The further to the left or the right you move, the more your lens on life distorts.

Monday, January 25, 2010

Dead Last

Those of us who have questioned the accuracy and veracity of climate change science over the past five years weren’t at all surprised when the ClimateGate scandal broke. It demonstrated that vested interests in the AGW (human-caused [anthropogenic] global warming) community were more than willing to corrupt the data, bastardize the “models,” and silence critics. Over the past week, we sighed as reports of falsified data on glaciers surfaced. The U.K. Mail Online reports:
The scientist behind the bogus claim in a Nobel Prize-winning UN report that Himalayan glaciers will have melted by 2035 last night admitted it was included purely to put political pressure on world leaders.

Dr Murari Lal also said he was well aware the statement, in the 2007 report by the Intergovernmental Panel on Climate Change (IPCC), did not rest on peer-reviewed scientific research.

In an interview with The Mail on Sunday, Dr Lal, the co-ordinating lead author of the report’s chapter on Asia, said: ‘It related to several countries in this region and their water sources. We thought that if we can highlight it, it will impact policy-makers and politicians and encourage them to take some concrete action.

So, the UN IPCC used purely political data and allows it to be quoted by climate change alarmists as scientific fact. No surprise, really.

And a few days ago, the Vancouver Sun reports:
Two American researchers allege that U.S. government scientists have skewed global temperature trends by ignoring readings from thousands of local weather stations around the world, particularly those in colder altitudes and more northerly latitudes, such as Canada.

In the 1970s, nearly 600 Canadian weather stations fed surface temperature readings into a global database assembled by the U.S. National Oceanic and Atmospheric Administration (NOAA). Today, NOAA only collects data from 35 stations across Canada.

Worse, only one station -- at Eureka on Ellesmere Island -- is now used by NOAA as a temperature gauge for all Canadian territory above the Arctic Circle.
The Canadian government, meanwhile, operates 1,400 surface weather stations across the country, and more than 100 above the Arctic Circle, according to Environment Canada.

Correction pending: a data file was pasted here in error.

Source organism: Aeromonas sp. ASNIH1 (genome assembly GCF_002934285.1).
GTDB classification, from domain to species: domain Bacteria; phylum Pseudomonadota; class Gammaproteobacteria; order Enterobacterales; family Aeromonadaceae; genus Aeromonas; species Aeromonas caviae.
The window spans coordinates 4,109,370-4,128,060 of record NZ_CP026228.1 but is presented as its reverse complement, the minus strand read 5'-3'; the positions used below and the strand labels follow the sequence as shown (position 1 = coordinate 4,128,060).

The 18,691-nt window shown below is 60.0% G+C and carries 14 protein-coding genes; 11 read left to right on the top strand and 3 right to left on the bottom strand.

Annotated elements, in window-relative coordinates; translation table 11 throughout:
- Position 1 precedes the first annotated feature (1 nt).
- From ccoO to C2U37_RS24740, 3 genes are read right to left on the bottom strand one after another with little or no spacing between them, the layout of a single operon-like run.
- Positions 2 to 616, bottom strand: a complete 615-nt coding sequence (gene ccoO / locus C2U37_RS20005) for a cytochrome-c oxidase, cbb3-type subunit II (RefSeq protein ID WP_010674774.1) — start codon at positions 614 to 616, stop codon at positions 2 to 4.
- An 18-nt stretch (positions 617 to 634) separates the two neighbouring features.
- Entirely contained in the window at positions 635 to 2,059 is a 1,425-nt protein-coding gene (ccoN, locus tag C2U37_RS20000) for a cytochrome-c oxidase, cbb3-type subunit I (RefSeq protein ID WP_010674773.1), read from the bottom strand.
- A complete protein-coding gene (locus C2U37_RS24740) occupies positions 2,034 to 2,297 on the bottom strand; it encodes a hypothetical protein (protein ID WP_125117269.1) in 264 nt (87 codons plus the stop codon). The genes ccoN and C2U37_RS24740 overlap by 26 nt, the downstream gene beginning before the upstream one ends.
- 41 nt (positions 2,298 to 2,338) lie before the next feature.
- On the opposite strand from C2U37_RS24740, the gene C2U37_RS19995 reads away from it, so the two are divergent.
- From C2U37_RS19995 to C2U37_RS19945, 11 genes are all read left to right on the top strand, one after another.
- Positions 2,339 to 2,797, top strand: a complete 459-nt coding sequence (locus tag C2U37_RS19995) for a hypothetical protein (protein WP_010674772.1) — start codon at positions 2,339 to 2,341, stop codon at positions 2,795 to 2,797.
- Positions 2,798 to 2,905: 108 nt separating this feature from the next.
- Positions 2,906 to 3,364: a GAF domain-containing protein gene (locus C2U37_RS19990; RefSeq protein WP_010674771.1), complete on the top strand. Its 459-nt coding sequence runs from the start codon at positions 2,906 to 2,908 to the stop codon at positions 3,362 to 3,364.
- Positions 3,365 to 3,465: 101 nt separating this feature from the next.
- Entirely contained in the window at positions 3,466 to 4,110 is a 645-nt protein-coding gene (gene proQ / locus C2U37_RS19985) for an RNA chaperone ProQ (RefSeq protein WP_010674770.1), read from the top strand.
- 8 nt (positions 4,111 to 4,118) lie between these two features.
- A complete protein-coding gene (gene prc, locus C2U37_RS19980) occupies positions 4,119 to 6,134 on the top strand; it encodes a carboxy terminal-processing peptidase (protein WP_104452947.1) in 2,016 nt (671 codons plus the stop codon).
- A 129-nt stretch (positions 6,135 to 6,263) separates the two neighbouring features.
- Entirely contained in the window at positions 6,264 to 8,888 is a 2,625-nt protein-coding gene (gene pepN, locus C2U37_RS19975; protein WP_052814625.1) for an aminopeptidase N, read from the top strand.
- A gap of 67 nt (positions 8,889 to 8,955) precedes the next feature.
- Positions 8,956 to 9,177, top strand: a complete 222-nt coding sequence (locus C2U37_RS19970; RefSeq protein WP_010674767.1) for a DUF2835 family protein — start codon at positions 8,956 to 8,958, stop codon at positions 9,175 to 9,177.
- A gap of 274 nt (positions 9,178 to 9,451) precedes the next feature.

Yet as American researchers Joseph D’Aleo, a meteorologist, and E. Michael Smith, a computer programmer, point out in a study published on the website of the Science and Public Policy Institute, NOAA uses “just one thermometer [for measuring] everything north of latitude 65 degrees.”

It appears that NOAA has become politicized to the extent that they’re eliminating high latitude (northern) and high altitude (mountainous) temperature readings but (and this is an important but) comparing data collected without those readings to past data collected with them. It’s apples and oranges, designed to make the case for AGW.

AGW true believers will, of course act like the three monkeys—hearing, seeing and speaking nothing that might threaten their religious zeal.

But those of us who demanded scientific proof before becoming believers wonder how long it will take for our government leaders to recognize that AGW is merely an unproven hypothesis that may be completely unimportant in the broader span of the world’s climate. At the risk of contradicted the great Nobel prize winning scientist, Al Gore, the science is NOT settled—not even close to settled. In fact, the AGW hypothesis, along with its emphasis on CO2 as a driver gas, may be completely wrong.

I’ll be interested to see whether President Obama continues to emphasize cap and trade legislation in his upcoming State of the Union address. Since climate change now ranks dead last (Pew Research poll) among issues that concern Americans, it might be wise for our rebooted “man of the people” to focus his attention elsewhere.